Presidential candidate Enrique Peña Nieto is leading in polls, but he hails from a party that ruled Mexico with a heavy hand for 71 years.
Backroom deals. Rigged elections. Pacts with drug lords.
When the PRI lost the presidency in 2000, for the first time since its founding in 1929, there was overwhelming excitement and relief. And yet, just 12 years after Mexico's transition to democracy – amid a public wearied by violence and skeptical about how deep Mexico’s democratic transition really was – the PRI seems to be making a comeback.
Now, many are wondering whether a PRI victory in this election would mean that Mexico is retreating from its long march toward democracy. Student protestors have recently taken to the streets and written on social media with fury about the implications of the PRI coming back to power.
The PRI says it is a political party "of today." Its candidate, Enrique Peña Nieto, hails from a younger, more modern generation that cares deeply about democracy, the party says, yet with the PRI's backing he can leverage the party's vast political experience and efficiency to solve the country's deepest economic and security problems.
It's unclear how many Mexicans are buying this message, but polls show Mr. Peña Nieto is out front: Even though his lead has narrowed in the past two weeks, heading into the second presidential debate on Sunday he still enjoys a comfortable two-digit advantage, according to most polls.
“There is a kind of longing for the 'good old days,' when there was corruption but not as much violence,” says Lorenzo Meyer, a noted historian in Mexico. “[The PRI was] corrupt but not that inefficient. [Mexicans are saying] 'let us return to good old days of efficient authoritarianism.' ”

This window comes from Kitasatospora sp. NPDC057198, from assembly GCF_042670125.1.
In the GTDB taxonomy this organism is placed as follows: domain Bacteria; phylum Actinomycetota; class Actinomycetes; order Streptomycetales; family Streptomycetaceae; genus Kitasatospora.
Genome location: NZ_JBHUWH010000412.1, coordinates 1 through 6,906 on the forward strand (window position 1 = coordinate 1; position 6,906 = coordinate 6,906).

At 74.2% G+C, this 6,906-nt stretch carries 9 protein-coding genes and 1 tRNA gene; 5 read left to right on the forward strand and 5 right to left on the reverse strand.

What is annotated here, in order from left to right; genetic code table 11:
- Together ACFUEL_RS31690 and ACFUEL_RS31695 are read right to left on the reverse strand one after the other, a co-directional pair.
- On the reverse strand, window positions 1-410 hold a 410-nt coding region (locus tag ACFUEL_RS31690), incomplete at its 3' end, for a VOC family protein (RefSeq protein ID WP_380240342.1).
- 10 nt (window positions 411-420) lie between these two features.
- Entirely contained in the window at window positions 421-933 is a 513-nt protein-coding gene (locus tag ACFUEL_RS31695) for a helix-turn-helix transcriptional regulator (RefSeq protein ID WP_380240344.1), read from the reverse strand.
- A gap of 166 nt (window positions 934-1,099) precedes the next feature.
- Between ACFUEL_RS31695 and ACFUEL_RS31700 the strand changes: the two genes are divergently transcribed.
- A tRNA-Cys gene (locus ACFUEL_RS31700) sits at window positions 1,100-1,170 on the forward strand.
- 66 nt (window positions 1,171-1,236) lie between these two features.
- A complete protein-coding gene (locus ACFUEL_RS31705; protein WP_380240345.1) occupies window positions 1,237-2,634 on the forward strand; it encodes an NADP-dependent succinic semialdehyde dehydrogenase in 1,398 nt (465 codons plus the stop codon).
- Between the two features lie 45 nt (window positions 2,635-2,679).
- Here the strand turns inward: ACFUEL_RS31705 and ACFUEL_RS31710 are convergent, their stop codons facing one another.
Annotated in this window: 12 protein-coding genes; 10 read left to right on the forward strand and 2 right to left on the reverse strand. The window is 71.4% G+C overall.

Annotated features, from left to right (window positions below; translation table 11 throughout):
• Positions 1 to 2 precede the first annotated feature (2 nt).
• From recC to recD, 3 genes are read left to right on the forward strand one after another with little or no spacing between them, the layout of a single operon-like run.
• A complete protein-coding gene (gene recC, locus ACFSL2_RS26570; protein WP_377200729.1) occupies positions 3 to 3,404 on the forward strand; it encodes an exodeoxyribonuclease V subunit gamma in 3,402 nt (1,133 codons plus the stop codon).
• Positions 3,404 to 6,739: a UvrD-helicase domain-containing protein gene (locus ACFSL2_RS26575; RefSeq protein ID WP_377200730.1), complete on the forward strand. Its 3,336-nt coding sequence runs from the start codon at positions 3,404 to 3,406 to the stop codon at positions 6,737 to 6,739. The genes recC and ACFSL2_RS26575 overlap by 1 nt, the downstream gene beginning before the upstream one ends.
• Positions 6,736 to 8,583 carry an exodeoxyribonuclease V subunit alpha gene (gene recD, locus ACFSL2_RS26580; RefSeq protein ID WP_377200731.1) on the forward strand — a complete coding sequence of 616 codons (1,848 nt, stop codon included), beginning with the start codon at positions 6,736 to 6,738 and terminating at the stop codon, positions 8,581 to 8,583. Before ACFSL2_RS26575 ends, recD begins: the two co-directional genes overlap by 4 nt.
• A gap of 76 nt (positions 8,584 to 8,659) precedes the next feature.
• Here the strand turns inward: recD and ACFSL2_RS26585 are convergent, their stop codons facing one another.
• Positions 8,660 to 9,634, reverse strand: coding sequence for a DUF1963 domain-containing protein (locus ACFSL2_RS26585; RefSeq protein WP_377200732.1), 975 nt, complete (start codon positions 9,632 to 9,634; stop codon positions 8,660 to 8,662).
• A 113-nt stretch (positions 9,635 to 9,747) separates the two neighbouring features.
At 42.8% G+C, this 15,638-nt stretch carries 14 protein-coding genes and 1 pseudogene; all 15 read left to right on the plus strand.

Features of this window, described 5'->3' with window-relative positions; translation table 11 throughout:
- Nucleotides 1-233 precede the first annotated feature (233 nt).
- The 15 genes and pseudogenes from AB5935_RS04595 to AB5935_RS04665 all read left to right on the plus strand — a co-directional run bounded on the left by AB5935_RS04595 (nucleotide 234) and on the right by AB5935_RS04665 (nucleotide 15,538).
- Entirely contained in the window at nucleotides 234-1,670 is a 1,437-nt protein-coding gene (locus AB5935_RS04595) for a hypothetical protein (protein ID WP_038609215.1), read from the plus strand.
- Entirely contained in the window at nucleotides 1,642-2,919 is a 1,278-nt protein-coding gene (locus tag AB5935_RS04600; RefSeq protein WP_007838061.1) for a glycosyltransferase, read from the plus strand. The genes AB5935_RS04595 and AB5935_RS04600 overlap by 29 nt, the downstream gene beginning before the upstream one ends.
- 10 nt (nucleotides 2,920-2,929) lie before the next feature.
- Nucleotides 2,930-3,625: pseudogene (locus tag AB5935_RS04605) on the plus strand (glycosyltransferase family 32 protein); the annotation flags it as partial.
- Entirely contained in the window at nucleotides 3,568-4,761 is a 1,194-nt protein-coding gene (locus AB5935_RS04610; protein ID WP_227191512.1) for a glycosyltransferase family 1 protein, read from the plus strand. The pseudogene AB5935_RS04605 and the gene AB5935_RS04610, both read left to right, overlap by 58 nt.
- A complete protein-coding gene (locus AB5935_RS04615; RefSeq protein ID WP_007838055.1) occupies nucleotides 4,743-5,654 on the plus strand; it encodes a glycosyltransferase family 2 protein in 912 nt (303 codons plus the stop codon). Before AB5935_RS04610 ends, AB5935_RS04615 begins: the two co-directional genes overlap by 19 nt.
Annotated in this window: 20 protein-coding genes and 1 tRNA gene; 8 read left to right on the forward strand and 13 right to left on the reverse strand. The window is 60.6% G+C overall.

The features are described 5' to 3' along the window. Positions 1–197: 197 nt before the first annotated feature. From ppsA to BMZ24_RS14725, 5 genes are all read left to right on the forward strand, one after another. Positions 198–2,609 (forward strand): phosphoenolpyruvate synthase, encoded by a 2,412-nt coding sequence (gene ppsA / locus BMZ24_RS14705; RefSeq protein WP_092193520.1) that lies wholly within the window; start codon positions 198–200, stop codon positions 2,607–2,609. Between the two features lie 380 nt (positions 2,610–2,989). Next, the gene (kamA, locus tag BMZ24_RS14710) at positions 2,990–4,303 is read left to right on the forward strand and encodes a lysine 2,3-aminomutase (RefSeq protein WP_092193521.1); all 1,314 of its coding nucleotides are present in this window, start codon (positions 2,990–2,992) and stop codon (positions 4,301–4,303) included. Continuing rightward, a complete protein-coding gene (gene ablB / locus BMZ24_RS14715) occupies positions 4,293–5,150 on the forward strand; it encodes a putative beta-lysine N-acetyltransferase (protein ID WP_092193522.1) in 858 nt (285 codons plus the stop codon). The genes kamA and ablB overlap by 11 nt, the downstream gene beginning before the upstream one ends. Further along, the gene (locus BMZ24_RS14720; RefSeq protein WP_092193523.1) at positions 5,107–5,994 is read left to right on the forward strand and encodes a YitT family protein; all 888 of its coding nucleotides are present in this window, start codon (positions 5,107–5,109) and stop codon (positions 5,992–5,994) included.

The PRI officially came to power in 1929, emerging to organize the political elite after the Mexican Revolution. With its logo the color of the Mexican flag, the PRI became the country's only national party, a top-down, corporatist system handing out power and favors for loyalty. It maintained stability for decades but its legitimacy was increasingly tested during the economic crises of the 1980s and ‘90s. Following a devastating earthquake in 1985 in Mexico City, the PRI was accused of fudging the death toll, since estimated at about 10,000 and even much higher, and not providing the country aid and support in the immediate aftermath.
The PRI is widely believed to have lost the presidential race to the left in1988, but it claimed victory anyway. And slowly, through prodemocracy marches in the ‘90s, it began to lose its hold on power. When the conservative National Action Party (PAN) won the race for the first time in 2000, Mexicans gleefully welcomed a new democratic chapter.
But after more than a decade with the PAN in power, Mexicans today are disillusioned with the state of democracy, which many say they believed would have deepened by now. Weak institutions, monopolies that cripple competition and economic growth, and corruption still dominate Mexico, despite the transition to a multi-party political system. In the 2011 Latinobarometro poll, which surveyed 18 countries in the region, Mexico sits at the bottom of the list of countries happy about the state of democracy at home, with only 23 percent saying they are satisfied.
Among the top concerns of Mexican voters is the 50,000-plus drug-related deaths under the PAN’s watch, largely attributed to its military-focused policy to counter drug traffickers. The PRI is widely thought to have made pacts with traffickers during its reign, which allowed corruption to flourish but kept violence in check.
So between “second-rate” democracy, says Mr. Lorenzo, or a perception that the PRI can bring back peace, Mexicans like Juan Zamora choose the latter. “I am not saying they are not going to rob, but I do think they will bring stability,” says Mr. Zamora, a taxi driver in Mexico City.